访谈嘉宾： Nicolas Bevacqua
How did you get started in programming?
When I was around 10, I had some classes using Flash. Also, I made websites for fun. In high school, I did a couple of more interesting projects, like playing the game called Ultima Online. I used to run my own server and implement features for the game. That's how I learned C#.
After doing that for 2 years, a friend told me, “Hey, people actually pay you to do this.” It's too cool to get paid. Yeah, that's I guess how I begin.
Have you ever thought that turning love of role-playing games into a career will spoil your fun?
No, it's the other way around. I never felt it like work to me. I would also never fall out of love with hobbies because I'm doing it for work. But it's important to work on something you like. Then it won't feel like torture when you’re doing it for days.
What does the tech community of your living place look like?
It's much smaller 5 years ago. Nowadays, we have Node.js Conf, JS Conf and so on. It's definitely growing. Node.js Conf started last year. This year, we will still run it. We plan to make it a regular thing so that people could engage more with the community, not just coming to this event once a year and then completely forget it.
There's probably a framework coming out right now as we speak. The important thing is to know that the theme is not to follow those shiny stuffs. It’s more about figuring out the trends, what's useful and helpful for me.
If I started one project 2 years ago, it's still using Angular. I don’t really need to feel that Angular is a little bit lower than React and it must be worse. It depends always on your requirements. It's very dangerous to go after the newest thing. The consistency of using the same tool for a while is valuable.
Also, it's important to not be fallen behind. You can, but it’s not advisable to be still using jQuery or HTML for websites.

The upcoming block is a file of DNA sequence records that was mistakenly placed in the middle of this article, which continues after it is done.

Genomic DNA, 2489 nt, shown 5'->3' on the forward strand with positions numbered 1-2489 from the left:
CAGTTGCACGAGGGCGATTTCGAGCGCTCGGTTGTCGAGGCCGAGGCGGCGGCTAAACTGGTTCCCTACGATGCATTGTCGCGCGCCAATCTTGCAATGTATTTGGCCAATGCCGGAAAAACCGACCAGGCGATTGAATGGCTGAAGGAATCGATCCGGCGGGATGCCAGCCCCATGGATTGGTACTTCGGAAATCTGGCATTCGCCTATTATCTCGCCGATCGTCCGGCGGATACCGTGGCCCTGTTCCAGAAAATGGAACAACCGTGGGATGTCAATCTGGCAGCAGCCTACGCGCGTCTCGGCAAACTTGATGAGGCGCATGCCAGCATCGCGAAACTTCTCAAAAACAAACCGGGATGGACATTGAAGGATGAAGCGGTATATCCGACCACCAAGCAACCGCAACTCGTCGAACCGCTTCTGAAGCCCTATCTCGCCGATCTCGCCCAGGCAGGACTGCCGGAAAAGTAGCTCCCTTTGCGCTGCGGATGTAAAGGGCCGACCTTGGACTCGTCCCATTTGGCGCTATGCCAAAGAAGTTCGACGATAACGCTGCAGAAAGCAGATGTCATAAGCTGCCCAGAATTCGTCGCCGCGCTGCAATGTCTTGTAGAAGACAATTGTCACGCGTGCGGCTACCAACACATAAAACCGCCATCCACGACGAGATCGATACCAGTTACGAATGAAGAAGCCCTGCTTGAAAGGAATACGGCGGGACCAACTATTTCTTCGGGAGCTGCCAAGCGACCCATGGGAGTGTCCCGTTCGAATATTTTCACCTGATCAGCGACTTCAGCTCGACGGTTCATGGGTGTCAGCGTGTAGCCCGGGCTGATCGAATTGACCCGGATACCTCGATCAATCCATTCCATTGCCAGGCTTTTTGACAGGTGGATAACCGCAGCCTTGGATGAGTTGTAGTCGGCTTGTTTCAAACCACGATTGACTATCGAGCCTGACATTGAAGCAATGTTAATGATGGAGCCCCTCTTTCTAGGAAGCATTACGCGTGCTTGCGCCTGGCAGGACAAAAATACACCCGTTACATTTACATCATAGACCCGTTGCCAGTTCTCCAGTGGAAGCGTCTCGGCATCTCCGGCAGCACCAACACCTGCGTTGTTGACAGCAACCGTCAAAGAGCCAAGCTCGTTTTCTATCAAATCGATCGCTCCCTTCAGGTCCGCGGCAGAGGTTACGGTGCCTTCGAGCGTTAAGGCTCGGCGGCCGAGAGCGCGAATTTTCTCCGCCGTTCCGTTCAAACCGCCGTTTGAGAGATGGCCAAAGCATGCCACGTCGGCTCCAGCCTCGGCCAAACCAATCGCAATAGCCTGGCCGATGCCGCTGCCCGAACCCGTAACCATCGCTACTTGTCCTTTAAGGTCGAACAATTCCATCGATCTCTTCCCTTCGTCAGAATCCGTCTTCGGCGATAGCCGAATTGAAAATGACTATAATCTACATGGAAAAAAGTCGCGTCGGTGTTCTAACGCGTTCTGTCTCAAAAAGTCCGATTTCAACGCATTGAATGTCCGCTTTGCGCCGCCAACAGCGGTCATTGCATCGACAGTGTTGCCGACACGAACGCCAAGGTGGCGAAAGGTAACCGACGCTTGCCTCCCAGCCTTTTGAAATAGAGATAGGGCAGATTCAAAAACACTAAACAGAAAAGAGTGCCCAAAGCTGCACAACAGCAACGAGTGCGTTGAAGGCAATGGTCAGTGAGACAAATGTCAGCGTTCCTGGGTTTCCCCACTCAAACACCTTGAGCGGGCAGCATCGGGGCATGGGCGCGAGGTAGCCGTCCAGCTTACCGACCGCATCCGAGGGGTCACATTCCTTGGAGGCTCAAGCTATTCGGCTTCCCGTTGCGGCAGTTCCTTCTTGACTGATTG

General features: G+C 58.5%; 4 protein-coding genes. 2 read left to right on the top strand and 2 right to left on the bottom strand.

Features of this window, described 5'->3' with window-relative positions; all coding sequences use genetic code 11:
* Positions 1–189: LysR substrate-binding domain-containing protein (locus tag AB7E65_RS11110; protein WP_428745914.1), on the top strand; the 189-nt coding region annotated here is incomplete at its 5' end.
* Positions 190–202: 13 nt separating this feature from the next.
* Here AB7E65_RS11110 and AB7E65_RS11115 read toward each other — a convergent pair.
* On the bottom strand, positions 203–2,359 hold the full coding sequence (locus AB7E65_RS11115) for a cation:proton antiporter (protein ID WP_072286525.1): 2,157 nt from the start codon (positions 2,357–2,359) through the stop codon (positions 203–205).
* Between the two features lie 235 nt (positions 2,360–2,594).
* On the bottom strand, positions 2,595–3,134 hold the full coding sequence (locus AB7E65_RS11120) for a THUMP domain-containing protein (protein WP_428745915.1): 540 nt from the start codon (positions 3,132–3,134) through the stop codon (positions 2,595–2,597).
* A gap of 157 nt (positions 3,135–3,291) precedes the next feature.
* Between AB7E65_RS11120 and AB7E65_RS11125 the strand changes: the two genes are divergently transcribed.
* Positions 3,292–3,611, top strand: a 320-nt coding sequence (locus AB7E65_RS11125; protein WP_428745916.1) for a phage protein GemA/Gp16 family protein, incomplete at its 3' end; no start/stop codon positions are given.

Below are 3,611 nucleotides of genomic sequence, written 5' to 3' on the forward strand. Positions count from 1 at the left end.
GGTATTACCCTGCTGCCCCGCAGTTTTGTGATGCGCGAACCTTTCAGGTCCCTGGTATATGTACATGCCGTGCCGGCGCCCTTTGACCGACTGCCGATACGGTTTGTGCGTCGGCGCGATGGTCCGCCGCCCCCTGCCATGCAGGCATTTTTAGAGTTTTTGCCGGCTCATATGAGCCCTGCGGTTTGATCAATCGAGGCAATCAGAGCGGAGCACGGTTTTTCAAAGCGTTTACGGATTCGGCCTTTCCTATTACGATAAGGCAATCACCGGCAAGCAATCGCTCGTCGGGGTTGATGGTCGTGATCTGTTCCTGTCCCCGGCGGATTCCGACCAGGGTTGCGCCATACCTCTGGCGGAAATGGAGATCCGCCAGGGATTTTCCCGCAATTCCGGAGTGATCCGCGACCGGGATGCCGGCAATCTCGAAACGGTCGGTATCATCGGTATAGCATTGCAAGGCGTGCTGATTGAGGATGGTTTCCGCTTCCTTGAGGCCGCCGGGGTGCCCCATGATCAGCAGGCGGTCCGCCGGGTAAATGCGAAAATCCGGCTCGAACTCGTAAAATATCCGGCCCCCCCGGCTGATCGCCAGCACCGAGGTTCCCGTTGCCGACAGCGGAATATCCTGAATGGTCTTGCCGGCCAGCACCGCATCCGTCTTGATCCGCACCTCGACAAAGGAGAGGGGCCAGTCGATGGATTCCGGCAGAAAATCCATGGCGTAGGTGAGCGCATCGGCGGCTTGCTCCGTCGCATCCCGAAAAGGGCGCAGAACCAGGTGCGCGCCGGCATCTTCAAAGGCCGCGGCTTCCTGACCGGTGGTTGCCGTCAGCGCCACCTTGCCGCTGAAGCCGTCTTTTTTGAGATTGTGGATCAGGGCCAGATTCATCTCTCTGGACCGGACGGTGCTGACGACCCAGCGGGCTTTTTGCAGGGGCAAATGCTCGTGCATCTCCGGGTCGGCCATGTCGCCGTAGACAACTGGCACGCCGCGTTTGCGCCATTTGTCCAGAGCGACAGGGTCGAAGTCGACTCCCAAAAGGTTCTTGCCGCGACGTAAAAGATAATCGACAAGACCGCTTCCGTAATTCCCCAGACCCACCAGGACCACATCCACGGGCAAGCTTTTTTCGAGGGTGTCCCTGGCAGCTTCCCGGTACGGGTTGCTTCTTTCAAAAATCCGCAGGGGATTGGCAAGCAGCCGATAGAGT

It's about finding the right balance. Stay informed but try them if you have time. Be sure not to jump into everything just because it is.
It's really important to figure out how you learn things best. Some people love to read screen cuts or videos. I'm really bad at learning anything that I see. I need to read it. If I watched a video, I want to understand anything until I go over it like 4 times. When I read a book or article, I could get it. What I'm trying to say is that you should figure out whether you are a visual learner or if you prefer written contents.
I implemented my own frameworks to learn how things work. I think it's an effective way to experiment and build things for yourself. If there were one source I would recommend, it should be https://12factor.net , which is a website that lays out 12 different principles for robust application design in terms of anything from security, scalability, etc. I think people should know it.
In my book series, I'm trying to teach people how to write concise and single-purpose modules. The reason is that people want modules to be specialized so that they can reuse them, test them, and even document them if needed. But the most important thing is scalability in terms of architecture. When you have 5 different modules, each one with 5,000 lines of code, it would be really hard to work with them. If you have 5,000 modules and each is 100 lines of code in length, it's much easier.
The series basically discuss how to obtain these highly modular applications. Then the later books in the series will talk about Test and Deployment.